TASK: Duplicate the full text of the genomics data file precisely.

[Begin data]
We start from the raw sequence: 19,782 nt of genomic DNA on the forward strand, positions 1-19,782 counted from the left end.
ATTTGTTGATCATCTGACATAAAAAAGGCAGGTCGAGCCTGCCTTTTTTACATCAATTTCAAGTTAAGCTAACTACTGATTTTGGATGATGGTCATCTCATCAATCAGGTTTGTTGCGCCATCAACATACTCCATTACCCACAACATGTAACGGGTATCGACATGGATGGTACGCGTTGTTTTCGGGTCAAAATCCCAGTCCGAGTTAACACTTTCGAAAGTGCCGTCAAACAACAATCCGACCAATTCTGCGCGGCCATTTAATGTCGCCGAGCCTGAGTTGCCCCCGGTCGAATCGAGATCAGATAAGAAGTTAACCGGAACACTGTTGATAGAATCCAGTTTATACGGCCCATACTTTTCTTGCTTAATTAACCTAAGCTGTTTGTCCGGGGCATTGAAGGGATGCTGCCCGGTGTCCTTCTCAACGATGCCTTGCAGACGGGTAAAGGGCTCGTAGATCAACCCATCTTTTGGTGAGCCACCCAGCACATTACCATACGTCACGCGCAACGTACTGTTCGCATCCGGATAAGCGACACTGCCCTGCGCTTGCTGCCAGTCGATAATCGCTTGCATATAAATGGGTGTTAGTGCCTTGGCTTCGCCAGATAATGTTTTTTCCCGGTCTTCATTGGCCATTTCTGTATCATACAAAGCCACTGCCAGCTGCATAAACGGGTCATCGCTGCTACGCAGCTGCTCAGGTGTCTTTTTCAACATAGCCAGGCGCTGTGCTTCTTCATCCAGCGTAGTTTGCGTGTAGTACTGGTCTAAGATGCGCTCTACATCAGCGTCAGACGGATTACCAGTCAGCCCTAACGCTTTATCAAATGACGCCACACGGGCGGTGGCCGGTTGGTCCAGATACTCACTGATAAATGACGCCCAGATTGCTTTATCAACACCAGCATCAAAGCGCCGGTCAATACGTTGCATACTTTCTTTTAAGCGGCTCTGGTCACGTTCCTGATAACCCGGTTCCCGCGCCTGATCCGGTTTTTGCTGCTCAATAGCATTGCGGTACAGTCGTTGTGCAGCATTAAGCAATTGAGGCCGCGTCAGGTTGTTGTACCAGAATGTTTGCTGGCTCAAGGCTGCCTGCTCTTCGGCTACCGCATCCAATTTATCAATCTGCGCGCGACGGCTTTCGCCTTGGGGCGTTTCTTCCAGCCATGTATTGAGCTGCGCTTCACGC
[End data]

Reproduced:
We start from the raw sequence: 19,782 nt of genomic DNA on the forward strand, positions 1-19,782 counted from the left end.
ATTTGTTGATCATCTGACATAAAAAAGGCAGGTCGAGCCTGCCTTTTTTACATCAATTTCAAGTTAAGCTAACTACTGATTTTGGATGATGGTCATCTCATCAATCAGGTTTGTTGCGCCATCAACATACTCCATTACCCACAACATGTAACGGGTATCGACATGGATGGTACGCGTTGTTTTCGGGTCAAAATCCCAGTCCGAGTTAACACTTTCGAAAGTGCCGTCAAACAACAATCCGACCAATTCTGCGCGGCCATTTAATGTCGCCGAGCCTGAGTTGCCCCCGGTCGAATCGAGATCAGATAAGAAGTTAACCGGAACACTGTTGATAGAATCCAGTTTATACGGCCCATACTTTTCTTGCTTAATTAACCTAAGCTGTTTGTCCGGGGCATTGAAGGGATGCTGCCCGGTGTCCTTCTCAACGATGCCTTGCAGACGGGTAAAGGGCTCGTAGATCAACCCATCTTTTGGTGAGCCACCCAGCACATTACCATACGTCACGCGCAACGTACTGTTCGCATCCGGATAAGCGACACTGCCCTGCGCTTGCTGCCAGTCGATAATCGCTTGCATATAAATGGGTGTTAGTGCCTTGGCTTCGCCAGATAATGTTTTTTCCCGGTCTTCATTGGCCATTTCTGTATCATACAAAGCCACTGCCAGCTGCATAAACGGGTCATCGCTGCTACGCAGCTGCTCAGGTGTCTTTTTCAACATAGCCAGGCGCTGTGCTTCTTCATCCAGCGTAGTTTGCGTGTAGTACTGGTCTAAGATGCGCTCTACATCAGCGTCAGACGGATTACCAGTCAGCCCTAACGCTTTATCAAATGACGCCACACGGGCGGTGGCCGGTTGGTCCAGATACTCACTGATAAATGACGCCCAGATTGCTTTATCAACACCAGCATCAAAGCGCCGGTCAATACGTTGCATACTTTCTTTTAAGCGGCTCTGGTCACGTTCCTGATAACCCGGTTCCCGCGCCTGATCCGGTTTTTGCTGCTCAATAGCATTGCGGTACAGTCGTTGTGCAGCATTAAGCAATTGAGGCCGCGTCAGGTTGTTGTACCAGAATGTTTGCTGGCTCAAGGCTGCCTGCTCTTCGGCTACCGCATCCAATTTATCAATCTGCGCGCGACGGCTTTCGCCTTGGGGCGTTTCTTCCAGCCATGTATTGAGCTGCGCTTCACGC